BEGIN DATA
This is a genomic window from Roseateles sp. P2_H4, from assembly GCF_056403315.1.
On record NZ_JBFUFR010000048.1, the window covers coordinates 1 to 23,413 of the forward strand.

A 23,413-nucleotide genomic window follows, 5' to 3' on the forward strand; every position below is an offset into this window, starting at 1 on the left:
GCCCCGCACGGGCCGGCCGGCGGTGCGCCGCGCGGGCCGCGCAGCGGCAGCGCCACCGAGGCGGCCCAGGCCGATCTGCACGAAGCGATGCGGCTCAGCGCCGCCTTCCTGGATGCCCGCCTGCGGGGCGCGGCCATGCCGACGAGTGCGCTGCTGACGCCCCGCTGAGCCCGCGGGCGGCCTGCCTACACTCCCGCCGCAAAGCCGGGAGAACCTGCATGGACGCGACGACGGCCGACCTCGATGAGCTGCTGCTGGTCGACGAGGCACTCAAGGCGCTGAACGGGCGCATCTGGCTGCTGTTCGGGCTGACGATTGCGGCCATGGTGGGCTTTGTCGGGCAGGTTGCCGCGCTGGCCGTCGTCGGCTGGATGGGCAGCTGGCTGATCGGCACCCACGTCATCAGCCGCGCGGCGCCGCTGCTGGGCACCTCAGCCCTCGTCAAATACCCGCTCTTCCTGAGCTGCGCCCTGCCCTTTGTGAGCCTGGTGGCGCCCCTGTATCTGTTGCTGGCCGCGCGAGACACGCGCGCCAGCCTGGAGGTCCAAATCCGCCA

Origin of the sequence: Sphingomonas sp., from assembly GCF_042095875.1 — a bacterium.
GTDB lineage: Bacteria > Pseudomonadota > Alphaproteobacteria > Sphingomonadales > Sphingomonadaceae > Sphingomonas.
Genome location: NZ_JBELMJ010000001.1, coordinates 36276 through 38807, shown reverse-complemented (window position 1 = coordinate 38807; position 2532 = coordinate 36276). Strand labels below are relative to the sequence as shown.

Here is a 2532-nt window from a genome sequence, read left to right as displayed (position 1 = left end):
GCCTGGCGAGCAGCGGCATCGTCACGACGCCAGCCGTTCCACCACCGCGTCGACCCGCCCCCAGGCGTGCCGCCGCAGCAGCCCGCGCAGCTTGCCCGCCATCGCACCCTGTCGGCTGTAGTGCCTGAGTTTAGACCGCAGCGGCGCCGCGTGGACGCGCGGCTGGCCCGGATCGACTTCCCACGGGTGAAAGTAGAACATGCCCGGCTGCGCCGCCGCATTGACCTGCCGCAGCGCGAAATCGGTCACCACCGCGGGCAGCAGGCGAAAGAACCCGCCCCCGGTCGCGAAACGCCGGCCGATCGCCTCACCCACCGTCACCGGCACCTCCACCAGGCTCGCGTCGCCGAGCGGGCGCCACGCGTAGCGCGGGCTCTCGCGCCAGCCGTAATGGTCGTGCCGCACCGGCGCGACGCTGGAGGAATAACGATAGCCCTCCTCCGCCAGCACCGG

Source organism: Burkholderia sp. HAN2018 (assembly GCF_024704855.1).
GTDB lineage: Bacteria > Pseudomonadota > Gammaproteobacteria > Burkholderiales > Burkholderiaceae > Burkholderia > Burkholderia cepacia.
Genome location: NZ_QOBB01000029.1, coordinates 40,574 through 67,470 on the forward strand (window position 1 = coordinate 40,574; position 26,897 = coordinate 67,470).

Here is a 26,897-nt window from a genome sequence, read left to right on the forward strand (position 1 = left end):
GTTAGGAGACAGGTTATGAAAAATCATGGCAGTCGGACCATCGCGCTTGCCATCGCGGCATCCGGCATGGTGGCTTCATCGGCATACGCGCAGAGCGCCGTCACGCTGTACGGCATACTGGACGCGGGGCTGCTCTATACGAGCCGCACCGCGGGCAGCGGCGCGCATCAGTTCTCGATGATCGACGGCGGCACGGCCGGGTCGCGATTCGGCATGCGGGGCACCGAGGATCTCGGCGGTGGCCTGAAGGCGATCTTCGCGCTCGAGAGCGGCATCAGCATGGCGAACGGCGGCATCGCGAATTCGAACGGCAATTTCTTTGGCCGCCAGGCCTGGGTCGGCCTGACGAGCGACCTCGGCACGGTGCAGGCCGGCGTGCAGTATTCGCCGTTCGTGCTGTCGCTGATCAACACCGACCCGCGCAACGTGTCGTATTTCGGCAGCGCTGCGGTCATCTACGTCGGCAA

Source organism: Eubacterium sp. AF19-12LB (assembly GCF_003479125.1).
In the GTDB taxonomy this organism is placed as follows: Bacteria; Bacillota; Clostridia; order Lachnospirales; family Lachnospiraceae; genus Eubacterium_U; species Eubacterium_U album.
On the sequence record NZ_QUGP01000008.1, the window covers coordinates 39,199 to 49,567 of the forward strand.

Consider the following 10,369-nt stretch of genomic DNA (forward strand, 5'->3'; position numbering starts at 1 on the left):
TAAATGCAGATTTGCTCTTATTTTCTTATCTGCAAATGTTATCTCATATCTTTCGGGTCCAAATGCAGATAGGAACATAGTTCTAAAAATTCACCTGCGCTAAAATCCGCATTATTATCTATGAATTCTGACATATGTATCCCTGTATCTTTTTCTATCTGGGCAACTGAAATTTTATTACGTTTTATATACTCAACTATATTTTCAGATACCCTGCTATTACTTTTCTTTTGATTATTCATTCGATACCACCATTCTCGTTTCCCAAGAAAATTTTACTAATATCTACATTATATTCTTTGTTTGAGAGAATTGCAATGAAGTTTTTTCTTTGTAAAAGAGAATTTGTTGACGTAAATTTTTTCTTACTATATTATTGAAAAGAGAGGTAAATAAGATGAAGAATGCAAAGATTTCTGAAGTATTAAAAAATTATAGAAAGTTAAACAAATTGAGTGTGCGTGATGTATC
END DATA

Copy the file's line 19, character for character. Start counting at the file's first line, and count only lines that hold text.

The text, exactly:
TAAATGCAGATTTGCTCTTATTTTCTTATCTGCAAATGTTATCTCATATCTTTCGGGTCCAAATGCAGATAGGAACATAGTTCTAAAAATTCACCTGCGCTAAAATCCGCATTATTATCTATGAATTCTGACATATGTATCCCTGTATCTTTTTCTATCTGGGCAACTGAAATTTTATTACGTTTTATATACTCAACTATATTTTCAGATACCCTGCTATTACTTTTCTTTTGATTATTCATTCGATACCACCATTCTCGTTTCCCAAGAAAATTTTACTAATATCTACATTATATTCTTTGTTTGAGAGAATTGCAATGAAGTTTTTTCTTTGTAAAAGAGAATTTGTTGACGTAAATTTTTTCTTACTATATTATTGAAAAGAGAGGTAAATAAGATGAAGAATGCAAAGATTTCTGAAGTATTAAAAAATTATAGAAAGTTAAACAAATTGAGTGTGCGTGATGTATC